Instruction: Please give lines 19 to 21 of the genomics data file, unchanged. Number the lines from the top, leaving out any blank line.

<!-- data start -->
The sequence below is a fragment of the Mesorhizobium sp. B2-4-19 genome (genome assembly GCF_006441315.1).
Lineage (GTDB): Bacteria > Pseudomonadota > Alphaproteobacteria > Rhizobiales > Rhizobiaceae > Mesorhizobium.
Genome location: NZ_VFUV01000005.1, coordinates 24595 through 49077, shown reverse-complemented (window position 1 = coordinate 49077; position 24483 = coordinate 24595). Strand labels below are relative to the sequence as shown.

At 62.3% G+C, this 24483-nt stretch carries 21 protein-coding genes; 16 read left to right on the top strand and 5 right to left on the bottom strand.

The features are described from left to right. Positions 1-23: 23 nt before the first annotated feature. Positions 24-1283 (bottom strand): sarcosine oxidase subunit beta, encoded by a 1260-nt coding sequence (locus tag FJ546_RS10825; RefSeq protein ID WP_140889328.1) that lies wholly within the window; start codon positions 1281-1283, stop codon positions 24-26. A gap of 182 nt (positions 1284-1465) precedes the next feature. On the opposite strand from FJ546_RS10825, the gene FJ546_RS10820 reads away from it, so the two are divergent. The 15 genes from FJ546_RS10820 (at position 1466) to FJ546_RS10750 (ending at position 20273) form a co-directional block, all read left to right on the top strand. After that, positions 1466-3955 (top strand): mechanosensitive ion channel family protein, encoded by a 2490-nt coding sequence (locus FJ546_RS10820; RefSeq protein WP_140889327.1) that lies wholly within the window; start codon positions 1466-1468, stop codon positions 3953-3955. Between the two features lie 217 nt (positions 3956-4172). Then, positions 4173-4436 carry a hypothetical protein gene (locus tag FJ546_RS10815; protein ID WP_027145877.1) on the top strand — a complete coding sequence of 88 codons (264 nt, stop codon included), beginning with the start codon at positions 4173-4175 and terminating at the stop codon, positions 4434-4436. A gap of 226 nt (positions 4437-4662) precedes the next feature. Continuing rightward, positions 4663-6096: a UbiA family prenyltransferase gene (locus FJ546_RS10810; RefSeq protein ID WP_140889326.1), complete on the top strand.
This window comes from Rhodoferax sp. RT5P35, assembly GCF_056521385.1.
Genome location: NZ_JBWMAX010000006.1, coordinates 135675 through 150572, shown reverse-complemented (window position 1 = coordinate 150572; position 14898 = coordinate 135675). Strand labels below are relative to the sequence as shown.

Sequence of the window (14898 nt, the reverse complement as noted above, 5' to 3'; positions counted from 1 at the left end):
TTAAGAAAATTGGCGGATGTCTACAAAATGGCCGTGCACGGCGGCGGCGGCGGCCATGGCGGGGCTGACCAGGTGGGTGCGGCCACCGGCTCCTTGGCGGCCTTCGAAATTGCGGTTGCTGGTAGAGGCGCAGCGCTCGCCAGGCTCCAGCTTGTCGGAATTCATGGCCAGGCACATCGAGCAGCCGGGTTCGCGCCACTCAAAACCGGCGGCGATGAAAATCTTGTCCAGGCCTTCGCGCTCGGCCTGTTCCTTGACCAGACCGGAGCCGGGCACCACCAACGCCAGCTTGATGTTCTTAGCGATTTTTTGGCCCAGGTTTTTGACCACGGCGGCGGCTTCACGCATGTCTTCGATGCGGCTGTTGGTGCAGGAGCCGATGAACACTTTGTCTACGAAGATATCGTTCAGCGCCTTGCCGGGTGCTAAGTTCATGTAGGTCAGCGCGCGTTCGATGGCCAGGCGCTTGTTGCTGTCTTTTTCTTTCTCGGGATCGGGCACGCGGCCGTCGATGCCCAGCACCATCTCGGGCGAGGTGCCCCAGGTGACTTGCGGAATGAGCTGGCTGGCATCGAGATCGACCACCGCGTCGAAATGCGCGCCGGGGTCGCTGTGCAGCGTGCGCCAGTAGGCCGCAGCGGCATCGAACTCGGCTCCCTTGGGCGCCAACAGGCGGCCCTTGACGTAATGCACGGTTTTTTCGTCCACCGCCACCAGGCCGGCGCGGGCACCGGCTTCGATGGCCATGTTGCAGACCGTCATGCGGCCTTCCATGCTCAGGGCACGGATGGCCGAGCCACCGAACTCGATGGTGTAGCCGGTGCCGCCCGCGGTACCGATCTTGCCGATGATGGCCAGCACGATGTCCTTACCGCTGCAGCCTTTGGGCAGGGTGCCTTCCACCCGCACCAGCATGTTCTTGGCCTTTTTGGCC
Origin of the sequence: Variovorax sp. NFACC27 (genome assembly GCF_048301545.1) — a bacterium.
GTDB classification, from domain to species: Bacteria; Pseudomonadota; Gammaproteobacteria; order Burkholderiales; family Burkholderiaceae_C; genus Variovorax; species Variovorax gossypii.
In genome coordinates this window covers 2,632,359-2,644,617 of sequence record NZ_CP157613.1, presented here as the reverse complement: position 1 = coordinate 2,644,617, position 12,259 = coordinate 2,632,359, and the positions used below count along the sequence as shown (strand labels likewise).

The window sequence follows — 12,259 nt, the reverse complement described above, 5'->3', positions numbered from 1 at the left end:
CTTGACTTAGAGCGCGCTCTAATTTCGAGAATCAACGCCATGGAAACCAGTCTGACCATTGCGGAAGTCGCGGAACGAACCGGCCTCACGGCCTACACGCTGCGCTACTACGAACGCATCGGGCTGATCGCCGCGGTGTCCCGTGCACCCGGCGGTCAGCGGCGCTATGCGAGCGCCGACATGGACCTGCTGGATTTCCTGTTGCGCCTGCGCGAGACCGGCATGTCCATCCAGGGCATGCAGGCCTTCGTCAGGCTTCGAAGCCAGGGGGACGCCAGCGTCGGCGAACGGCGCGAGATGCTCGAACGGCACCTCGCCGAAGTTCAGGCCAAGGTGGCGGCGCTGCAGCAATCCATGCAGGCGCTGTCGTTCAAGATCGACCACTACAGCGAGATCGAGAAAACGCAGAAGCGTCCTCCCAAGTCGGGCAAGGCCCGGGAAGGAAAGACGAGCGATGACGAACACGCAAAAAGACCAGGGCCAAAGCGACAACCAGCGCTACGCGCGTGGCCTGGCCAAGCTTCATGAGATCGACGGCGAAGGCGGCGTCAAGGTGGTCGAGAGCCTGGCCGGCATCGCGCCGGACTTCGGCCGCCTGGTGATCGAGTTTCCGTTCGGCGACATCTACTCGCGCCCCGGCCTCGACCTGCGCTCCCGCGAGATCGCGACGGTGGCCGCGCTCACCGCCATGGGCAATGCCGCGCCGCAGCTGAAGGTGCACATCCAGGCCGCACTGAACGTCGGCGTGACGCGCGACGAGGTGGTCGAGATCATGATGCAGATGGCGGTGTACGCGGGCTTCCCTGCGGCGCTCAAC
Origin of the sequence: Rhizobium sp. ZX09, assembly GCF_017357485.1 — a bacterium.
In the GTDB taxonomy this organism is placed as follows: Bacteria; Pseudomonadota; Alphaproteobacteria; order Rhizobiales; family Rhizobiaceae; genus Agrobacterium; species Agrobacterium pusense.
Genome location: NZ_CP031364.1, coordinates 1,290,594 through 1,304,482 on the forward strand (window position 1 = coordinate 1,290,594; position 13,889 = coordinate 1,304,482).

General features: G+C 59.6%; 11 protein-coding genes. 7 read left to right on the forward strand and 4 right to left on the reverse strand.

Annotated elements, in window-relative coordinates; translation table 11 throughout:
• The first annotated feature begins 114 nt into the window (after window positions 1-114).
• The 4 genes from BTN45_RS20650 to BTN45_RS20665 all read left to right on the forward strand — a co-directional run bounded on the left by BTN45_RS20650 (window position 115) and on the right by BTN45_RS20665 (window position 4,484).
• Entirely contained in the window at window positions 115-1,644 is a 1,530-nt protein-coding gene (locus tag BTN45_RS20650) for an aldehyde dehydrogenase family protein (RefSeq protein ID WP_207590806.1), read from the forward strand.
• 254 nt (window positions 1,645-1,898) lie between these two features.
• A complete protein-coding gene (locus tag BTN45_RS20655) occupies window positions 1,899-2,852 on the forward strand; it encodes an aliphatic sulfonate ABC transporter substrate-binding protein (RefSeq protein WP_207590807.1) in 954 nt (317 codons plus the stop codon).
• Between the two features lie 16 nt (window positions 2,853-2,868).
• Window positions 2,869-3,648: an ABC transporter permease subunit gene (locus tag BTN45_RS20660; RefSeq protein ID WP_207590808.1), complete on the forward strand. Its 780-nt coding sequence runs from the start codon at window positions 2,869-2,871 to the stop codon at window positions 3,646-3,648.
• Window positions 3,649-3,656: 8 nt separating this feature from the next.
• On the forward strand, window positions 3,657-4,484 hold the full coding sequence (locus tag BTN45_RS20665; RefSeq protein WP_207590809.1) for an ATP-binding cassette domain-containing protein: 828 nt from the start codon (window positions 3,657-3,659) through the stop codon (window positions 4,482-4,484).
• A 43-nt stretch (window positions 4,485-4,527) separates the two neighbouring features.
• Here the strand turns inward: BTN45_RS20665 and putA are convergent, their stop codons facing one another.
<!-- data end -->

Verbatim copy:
Annotated elements, in window-relative coordinates; translation table 11 throughout:
• The first annotated feature begins 114 nt into the window (after window positions 1-114).
• The 4 genes from BTN45_RS20650 to BTN45_RS20665 all read left to right on the forward strand — a co-directional run bounded on the left by BTN45_RS20650 (window position 115) and on the right by BTN45_RS20665 (window position 4,484).